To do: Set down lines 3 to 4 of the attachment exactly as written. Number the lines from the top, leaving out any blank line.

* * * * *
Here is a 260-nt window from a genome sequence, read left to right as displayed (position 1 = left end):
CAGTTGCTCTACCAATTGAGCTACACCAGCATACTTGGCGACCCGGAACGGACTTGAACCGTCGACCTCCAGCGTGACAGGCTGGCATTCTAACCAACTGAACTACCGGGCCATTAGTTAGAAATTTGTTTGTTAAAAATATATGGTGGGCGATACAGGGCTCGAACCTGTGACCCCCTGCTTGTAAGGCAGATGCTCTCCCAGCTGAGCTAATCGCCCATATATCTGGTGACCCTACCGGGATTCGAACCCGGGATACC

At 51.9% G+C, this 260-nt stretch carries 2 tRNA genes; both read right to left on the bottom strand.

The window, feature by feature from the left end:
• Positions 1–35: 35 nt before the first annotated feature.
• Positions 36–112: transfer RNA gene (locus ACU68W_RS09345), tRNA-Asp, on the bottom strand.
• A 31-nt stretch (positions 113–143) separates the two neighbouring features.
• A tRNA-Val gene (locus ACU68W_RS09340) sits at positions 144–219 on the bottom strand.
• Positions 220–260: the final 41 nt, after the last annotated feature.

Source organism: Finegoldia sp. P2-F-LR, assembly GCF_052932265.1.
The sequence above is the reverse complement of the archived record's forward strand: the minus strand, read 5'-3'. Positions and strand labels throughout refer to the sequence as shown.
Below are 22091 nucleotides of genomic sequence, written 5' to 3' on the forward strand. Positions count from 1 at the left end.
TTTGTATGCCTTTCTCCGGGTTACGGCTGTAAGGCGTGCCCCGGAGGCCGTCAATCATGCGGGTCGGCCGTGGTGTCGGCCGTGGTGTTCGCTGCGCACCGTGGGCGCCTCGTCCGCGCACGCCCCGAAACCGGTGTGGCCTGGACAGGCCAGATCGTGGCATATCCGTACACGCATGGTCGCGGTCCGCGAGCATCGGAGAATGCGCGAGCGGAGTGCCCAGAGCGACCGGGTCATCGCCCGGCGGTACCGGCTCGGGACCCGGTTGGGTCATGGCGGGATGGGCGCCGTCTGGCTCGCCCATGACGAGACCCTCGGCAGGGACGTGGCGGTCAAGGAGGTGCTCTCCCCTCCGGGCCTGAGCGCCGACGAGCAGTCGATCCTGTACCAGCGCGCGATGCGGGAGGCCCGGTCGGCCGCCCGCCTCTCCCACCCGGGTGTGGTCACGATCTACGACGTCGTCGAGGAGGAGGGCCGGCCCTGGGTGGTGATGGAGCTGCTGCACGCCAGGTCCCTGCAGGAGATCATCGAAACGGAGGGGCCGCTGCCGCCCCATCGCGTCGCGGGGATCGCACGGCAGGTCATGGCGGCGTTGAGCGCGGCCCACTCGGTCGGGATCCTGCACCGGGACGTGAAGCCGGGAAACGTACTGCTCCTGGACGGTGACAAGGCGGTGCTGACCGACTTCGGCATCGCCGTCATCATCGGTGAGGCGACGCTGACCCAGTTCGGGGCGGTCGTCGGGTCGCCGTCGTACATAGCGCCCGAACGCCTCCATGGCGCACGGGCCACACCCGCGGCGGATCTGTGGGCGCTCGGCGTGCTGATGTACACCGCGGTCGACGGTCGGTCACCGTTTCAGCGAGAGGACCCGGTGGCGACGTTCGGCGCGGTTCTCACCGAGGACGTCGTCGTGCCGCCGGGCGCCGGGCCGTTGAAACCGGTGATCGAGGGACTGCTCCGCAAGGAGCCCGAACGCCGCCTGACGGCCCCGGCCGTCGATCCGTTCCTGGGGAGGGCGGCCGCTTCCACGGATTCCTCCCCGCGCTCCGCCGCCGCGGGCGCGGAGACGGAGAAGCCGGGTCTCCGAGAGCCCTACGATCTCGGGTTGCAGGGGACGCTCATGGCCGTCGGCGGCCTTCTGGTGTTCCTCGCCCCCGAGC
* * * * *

At 51.9% G+C, this 260-nt stretch carries 2 tRNA genes; both read right to left on the bottom strand.

The window, feature by feature from the left end: